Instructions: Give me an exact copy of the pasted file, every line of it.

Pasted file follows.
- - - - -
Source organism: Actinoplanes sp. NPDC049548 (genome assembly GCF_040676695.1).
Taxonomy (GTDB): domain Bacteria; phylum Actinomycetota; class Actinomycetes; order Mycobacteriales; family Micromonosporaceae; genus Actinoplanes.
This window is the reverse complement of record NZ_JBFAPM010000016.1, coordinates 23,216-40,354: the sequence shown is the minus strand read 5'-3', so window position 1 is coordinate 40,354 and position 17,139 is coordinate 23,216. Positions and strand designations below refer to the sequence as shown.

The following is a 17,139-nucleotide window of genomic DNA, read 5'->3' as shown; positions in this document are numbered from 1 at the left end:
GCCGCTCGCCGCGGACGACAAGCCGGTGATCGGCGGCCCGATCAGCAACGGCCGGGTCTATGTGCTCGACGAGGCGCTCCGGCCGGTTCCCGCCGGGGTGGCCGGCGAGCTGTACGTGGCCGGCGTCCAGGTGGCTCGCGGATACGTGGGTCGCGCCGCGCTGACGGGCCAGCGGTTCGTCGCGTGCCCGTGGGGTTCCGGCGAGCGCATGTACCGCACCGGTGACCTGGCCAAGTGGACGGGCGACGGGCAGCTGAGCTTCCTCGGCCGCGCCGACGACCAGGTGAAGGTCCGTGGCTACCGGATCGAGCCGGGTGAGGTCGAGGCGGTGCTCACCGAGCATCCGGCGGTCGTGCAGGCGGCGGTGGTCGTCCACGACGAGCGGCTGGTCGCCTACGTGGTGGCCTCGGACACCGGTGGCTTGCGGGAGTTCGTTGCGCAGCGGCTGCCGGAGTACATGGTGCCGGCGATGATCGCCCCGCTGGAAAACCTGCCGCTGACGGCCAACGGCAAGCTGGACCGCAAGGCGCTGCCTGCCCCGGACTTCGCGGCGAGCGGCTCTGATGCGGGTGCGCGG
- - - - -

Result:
Source organism: Actinoplanes sp. NPDC049548 (genome assembly GCF_040676695.1).
Taxonomy (GTDB): domain Bacteria; phylum Actinomycetota; class Actinomycetes; order Mycobacteriales; family Micromonosporaceae; genus Actinoplanes.
This window is the reverse complement of record NZ_JBFAPM010000016.1, coordinates 23,216-40,354: the sequence shown is the minus strand read 5'-3', so window position 1 is coordinate 40,354 and position 17,139 is coordinate 23,216. Positions and strand designations below refer to the sequence as shown.

The following is a 17,139-nucleotide window of genomic DNA, read 5'->3' as shown; positions in this document are numbered from 1 at the left end:
GCCGCTCGCCGCGGACGACAAGCCGGTGATCGGCGGCCCGATCAGCAACGGCCGGGTCTATGTGCTCGACGAGGCGCTCCGGCCGGTTCCCGCCGGGGTGGCCGGCGAGCTGTACGTGGCCGGCGTCCAGGTGGCTCGCGGATACGTGGGTCGCGCCGCGCTGACGGGCCAGCGGTTCGTCGCGTGCCCGTGGGGTTCCGGCGAGCGCATGTACCGCACCGGTGACCTGGCCAAGTGGACGGGCGACGGGCAGCTGAGCTTCCTCGGCCGCGCCGACGACCAGGTGAAGGTCCGTGGCTACCGGATCGAGCCGGGTGAGGTCGAGGCGGTGCTCACCGAGCATCCGGCGGTCGTGCAGGCGGCGGTGGTCGTCCACGACGAGCGGCTGGTCGCCTACGTGGTGGCCTCGGACACCGGTGGCTTGCGGGAGTTCGTTGCGCAGCGGCTGCCGGAGTACATGGTGCCGGCGATGATCGCCCCGCTGGAAAACCTGCCGCTGACGGCCAACGGCAAGCTGGACCGCAAGGCGCTGCCTGCCCCGGACTTCGCGGCGAGCGGCTCTGATGCGGGTGCGCGG